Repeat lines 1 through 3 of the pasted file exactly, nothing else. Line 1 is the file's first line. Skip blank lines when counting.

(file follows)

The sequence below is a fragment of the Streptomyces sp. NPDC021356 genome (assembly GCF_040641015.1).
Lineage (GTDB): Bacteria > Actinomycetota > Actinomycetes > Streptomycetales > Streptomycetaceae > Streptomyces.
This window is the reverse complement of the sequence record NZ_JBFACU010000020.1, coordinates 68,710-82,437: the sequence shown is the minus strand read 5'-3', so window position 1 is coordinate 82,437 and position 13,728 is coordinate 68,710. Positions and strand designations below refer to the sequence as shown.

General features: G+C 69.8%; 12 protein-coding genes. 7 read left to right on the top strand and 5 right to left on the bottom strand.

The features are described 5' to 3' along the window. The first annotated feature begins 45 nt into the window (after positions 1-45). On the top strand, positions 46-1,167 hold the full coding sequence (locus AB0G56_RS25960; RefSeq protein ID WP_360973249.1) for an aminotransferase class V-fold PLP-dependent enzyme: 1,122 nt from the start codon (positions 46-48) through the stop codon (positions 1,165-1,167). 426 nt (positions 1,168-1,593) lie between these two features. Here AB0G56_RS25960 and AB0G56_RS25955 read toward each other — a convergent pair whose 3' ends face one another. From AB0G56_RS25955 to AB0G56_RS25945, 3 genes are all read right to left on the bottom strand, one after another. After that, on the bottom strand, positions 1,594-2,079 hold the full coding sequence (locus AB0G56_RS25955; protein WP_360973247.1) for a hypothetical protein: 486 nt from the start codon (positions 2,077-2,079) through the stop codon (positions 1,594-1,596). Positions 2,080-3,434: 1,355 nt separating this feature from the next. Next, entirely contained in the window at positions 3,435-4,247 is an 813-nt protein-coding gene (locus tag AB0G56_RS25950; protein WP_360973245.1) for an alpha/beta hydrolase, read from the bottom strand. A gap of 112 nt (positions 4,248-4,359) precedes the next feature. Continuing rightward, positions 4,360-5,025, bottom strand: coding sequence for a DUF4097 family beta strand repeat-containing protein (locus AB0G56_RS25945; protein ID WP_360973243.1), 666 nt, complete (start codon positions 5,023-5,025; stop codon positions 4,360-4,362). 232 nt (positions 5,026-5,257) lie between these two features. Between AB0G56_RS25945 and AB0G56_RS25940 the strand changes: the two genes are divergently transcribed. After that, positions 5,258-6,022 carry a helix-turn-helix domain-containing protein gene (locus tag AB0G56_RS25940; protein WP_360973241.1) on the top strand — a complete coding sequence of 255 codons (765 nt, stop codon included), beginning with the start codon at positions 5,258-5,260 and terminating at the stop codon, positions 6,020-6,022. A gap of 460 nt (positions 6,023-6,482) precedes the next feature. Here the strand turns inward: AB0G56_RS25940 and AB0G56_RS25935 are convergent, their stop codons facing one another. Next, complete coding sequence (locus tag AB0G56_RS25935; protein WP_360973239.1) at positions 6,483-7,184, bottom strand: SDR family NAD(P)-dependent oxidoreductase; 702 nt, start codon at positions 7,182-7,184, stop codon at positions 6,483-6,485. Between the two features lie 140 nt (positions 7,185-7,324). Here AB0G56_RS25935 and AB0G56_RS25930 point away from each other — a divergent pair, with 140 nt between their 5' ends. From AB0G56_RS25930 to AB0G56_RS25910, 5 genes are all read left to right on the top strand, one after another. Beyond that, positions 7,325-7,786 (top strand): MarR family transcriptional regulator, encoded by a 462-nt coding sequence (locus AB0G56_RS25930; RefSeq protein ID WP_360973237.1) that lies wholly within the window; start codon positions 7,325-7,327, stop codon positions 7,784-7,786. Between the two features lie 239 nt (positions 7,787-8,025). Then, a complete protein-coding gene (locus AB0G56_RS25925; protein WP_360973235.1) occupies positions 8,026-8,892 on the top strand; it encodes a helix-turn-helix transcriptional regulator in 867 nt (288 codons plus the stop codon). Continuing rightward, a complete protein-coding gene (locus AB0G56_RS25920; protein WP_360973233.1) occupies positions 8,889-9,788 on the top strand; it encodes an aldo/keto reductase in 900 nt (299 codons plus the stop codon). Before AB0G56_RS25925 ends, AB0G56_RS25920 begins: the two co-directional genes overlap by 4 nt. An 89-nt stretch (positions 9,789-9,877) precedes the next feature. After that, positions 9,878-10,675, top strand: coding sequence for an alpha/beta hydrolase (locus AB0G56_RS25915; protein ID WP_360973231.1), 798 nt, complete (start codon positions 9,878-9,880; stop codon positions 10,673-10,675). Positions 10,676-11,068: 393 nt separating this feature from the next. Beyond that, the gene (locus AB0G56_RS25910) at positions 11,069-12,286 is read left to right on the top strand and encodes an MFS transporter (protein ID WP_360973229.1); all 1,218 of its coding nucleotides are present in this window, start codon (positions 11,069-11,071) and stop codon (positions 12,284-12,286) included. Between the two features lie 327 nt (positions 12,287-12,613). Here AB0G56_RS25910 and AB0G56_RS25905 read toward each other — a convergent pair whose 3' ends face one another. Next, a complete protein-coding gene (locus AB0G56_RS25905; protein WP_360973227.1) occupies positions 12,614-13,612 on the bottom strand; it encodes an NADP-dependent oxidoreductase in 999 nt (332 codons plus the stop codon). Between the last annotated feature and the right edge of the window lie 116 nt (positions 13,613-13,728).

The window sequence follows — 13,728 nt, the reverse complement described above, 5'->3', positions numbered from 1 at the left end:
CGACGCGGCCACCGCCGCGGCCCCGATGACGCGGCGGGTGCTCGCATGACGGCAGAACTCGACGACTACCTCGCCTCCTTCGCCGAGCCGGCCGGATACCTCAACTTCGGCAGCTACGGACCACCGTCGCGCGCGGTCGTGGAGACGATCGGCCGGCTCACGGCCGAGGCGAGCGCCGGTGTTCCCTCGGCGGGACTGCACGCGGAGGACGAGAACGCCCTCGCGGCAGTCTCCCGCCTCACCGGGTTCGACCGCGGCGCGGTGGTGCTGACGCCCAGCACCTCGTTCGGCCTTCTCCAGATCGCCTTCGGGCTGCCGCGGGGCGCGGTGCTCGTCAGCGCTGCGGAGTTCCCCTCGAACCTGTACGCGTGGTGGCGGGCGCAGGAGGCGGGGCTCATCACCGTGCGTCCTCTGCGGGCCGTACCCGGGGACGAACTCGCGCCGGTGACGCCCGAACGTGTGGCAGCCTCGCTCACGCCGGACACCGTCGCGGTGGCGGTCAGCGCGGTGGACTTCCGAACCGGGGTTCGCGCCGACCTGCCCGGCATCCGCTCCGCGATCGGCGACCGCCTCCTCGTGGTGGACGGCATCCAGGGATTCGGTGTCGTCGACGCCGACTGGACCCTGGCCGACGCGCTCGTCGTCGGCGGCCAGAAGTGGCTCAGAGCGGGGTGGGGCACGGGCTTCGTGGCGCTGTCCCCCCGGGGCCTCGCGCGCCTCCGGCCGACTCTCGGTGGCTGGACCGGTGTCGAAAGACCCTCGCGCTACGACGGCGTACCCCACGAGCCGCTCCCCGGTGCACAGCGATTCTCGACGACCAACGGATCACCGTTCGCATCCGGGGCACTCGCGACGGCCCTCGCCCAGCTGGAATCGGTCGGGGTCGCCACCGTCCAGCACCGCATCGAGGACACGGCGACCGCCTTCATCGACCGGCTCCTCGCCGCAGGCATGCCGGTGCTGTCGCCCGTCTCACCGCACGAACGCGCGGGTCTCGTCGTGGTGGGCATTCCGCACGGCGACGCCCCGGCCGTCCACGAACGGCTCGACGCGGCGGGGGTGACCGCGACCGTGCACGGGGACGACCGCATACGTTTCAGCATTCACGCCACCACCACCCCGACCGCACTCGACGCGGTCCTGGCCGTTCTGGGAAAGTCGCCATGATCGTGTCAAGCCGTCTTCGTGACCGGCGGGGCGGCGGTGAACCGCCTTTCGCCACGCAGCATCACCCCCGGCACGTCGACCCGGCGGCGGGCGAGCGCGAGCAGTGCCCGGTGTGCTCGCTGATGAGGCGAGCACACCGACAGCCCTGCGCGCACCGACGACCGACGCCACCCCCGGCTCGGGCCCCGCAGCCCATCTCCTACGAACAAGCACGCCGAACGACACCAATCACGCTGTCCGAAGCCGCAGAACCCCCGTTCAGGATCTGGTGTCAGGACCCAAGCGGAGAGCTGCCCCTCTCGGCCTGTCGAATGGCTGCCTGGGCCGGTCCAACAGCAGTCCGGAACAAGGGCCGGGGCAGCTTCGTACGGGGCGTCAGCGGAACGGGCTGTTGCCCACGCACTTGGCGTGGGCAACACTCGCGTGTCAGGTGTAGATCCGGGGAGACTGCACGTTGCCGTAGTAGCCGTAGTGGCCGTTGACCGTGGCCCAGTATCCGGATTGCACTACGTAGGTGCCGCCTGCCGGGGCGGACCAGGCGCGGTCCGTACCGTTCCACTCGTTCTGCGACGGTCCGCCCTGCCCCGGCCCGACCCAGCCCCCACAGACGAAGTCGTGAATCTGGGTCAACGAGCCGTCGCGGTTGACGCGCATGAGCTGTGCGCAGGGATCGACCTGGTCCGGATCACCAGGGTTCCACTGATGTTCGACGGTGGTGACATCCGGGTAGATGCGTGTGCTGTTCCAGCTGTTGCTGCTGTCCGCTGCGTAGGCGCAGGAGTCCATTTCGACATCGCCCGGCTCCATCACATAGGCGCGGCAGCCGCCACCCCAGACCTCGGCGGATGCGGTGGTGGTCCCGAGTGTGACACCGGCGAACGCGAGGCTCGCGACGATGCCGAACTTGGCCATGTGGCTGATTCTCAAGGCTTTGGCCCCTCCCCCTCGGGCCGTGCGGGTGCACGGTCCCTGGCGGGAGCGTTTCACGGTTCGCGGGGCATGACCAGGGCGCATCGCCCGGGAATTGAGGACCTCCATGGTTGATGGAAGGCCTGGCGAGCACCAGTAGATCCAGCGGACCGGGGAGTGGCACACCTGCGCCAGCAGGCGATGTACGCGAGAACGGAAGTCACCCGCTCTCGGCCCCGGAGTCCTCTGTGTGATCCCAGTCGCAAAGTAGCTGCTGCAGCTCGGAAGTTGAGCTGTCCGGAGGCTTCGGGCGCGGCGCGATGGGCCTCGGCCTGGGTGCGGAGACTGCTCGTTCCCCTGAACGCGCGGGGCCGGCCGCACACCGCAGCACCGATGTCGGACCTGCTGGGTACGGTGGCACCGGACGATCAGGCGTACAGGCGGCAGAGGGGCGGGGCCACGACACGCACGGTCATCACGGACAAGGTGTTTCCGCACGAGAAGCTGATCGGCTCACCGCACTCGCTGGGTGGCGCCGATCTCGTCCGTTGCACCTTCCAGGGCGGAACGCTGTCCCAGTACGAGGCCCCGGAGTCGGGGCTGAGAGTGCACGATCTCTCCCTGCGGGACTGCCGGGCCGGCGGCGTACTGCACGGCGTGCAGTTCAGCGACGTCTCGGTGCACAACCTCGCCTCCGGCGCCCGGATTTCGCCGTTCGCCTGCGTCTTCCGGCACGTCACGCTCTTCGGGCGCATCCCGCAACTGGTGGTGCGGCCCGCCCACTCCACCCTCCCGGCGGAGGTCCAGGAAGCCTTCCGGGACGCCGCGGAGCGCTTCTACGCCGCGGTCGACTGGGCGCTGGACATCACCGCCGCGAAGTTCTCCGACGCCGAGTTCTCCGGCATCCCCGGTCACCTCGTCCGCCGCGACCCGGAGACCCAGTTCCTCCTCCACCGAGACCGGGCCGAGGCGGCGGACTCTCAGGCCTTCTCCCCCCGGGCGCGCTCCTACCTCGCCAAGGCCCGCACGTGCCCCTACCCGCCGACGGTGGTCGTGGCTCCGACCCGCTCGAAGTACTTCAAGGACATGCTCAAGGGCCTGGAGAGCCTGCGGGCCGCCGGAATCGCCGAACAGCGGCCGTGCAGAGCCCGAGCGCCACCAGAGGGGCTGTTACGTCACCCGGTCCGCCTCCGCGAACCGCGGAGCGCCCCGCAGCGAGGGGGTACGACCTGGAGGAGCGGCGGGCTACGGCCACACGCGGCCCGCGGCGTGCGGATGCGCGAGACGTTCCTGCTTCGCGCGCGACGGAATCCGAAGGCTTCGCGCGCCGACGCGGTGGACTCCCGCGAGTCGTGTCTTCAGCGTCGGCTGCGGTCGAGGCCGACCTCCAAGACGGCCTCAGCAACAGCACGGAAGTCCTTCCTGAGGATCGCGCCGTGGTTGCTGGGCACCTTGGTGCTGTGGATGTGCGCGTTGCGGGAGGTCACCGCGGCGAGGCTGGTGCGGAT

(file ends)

The sequence below is a fragment of the Streptomyces sp. NPDC021356 genome (assembly GCF_040641015.1).
Lineage (GTDB): Bacteria > Actinomycetota > Actinomycetes > Streptomycetales > Streptomycetaceae > Streptomyces.
This window is the reverse complement of the sequence record NZ_JBFACU010000020.1, coordinates 68,710-82,437: the sequence shown is the minus strand read 5'-3', so window position 1 is coordinate 82,437 and position 13,728 is coordinate 68,710. Positions and strand designations below refer to the sequence as shown.